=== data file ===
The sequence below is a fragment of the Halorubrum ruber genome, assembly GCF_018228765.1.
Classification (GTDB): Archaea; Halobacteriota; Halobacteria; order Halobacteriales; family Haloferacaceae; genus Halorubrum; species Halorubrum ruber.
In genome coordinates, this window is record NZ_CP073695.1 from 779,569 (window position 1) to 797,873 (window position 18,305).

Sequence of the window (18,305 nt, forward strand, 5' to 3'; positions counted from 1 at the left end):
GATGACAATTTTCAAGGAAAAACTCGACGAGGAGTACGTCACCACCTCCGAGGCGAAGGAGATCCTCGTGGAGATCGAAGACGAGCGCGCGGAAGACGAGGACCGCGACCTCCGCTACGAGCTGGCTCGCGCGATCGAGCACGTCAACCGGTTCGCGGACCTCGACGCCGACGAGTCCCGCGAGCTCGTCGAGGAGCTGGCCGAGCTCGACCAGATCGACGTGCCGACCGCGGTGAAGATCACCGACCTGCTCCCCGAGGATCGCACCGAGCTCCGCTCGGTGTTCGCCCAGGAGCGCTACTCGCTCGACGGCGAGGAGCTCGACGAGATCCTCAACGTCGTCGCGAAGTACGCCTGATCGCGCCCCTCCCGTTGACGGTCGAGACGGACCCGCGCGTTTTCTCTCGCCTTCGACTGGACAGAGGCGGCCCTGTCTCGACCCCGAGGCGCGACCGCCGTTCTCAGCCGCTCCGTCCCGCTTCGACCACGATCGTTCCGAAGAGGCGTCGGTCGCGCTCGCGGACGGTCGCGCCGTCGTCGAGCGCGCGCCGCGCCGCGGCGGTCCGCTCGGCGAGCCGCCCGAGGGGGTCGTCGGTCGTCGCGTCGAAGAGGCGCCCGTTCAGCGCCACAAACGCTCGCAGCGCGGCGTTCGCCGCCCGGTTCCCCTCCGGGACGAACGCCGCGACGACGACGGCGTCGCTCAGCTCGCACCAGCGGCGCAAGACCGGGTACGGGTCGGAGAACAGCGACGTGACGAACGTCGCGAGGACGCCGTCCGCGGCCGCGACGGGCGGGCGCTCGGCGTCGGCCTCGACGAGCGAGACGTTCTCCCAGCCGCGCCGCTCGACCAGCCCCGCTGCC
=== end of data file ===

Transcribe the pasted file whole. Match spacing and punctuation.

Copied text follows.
The sequence below is a fragment of the Halorubrum ruber genome, assembly GCF_018228765.1.
Classification (GTDB): Archaea; Halobacteriota; Halobacteria; order Halobacteriales; family Haloferacaceae; genus Halorubrum; species Halorubrum ruber.
In genome coordinates, this window is record NZ_CP073695.1 from 779,569 (window position 1) to 797,873 (window position 18,305).

Sequence of the window (18,305 nt, forward strand, 5' to 3'; positions counted from 1 at the left end):
GATGACAATTTTCAAGGAAAAACTCGACGAGGAGTACGTCACCACCTCCGAGGCGAAGGAGATCCTCGTGGAGATCGAAGACGAGCGCGCGGAAGACGAGGACCGCGACCTCCGCTACGAGCTGGCTCGCGCGATCGAGCACGTCAACCGGTTCGCGGACCTCGACGCCGACGAGTCCCGCGAGCTCGTCGAGGAGCTGGCCGAGCTCGACCAGATCGACGTGCCGACCGCGGTGAAGATCACCGACCTGCTCCCCGAGGATCGCACCGAGCTCCGCTCGGTGTTCGCCCAGGAGCGCTACTCGCTCGACGGCGAGGAGCTCGACGAGATCCTCAACGTCGTCGCGAAGTACGCCTGATCGCGCCCCTCCCGTTGACGGTCGAGACGGACCCGCGCGTTTTCTCTCGCCTTCGACTGGACAGAGGCGGCCCTGTCTCGACCCCGAGGCGCGACCGCCGTTCTCAGCCGCTCCGTCCCGCTTCGACCACGATCGTTCCGAAGAGGCGTCGGTCGCGCTCGCGGACGGTCGCGCCGTCGTCGAGCGCGCGCCGCGCCGCGGCGGTCCGCTCGGCGAGCCGCCCGAGGGGGTCGTCGGTCGTCGCGTCGAAGAGGCGCCCGTTCAGCGCCACAAACGCTCGCAGCGCGGCGTTCGCCGCCCGGTTCCCCTCCGGGACGAACGCCGCGACGACGACGGCGTCGCTCAGCTCGCACCAGCGGCGCAAGACCGGGTACGGGTCGGAGAACAGCGACGTGACGAACGTCGCGAGGACGCCGTCCGCGGCCGCGACGGGCGGGCGCTCGGCGTCGGCCTCGACGAGCGAGACGTTCTCCCAGCCGCGCCGCTCGACCAGCCCCGCTGCC